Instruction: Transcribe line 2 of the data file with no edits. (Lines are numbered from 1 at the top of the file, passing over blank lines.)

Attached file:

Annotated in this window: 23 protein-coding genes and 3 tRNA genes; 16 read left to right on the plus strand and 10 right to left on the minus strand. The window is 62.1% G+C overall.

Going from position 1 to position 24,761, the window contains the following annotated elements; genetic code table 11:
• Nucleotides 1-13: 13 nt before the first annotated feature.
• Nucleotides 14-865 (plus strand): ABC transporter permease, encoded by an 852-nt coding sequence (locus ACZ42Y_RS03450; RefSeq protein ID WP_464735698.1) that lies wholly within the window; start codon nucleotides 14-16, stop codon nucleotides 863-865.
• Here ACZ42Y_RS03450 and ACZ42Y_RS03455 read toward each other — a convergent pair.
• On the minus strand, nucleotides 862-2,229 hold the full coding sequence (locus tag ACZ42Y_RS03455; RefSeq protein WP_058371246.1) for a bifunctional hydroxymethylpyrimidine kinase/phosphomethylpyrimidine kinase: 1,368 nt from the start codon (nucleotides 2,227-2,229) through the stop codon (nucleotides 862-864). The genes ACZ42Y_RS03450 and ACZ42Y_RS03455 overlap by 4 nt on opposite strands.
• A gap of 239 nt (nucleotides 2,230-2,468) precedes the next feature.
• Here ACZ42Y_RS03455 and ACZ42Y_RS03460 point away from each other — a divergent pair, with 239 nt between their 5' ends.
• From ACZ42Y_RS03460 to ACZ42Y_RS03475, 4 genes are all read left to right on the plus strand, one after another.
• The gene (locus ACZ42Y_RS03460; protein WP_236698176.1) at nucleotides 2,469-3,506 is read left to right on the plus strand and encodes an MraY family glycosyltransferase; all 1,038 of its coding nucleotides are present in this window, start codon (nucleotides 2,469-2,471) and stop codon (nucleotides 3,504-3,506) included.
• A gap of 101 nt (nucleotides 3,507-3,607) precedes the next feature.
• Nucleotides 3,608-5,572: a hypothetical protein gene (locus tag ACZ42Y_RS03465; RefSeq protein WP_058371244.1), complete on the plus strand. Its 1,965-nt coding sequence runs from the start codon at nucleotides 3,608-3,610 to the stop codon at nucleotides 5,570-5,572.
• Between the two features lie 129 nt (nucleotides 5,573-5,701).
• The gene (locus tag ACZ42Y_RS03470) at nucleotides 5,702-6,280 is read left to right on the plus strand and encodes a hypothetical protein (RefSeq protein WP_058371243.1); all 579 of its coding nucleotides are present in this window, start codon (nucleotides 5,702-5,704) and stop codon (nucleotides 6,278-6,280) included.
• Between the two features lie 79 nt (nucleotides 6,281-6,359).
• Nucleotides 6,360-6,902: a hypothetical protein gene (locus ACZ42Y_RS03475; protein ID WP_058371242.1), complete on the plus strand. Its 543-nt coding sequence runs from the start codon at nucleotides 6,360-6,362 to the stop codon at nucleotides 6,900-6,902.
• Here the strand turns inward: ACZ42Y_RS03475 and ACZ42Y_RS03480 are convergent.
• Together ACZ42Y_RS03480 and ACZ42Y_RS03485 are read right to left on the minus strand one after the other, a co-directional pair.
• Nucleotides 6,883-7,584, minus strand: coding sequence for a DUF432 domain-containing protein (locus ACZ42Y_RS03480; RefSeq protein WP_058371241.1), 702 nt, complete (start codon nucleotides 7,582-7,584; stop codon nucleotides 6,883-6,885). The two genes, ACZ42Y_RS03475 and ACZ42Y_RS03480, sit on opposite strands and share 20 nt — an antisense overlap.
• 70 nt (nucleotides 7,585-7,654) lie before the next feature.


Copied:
Going from position 1 to position 24,761, the window contains the following annotated elements; genetic code table 11: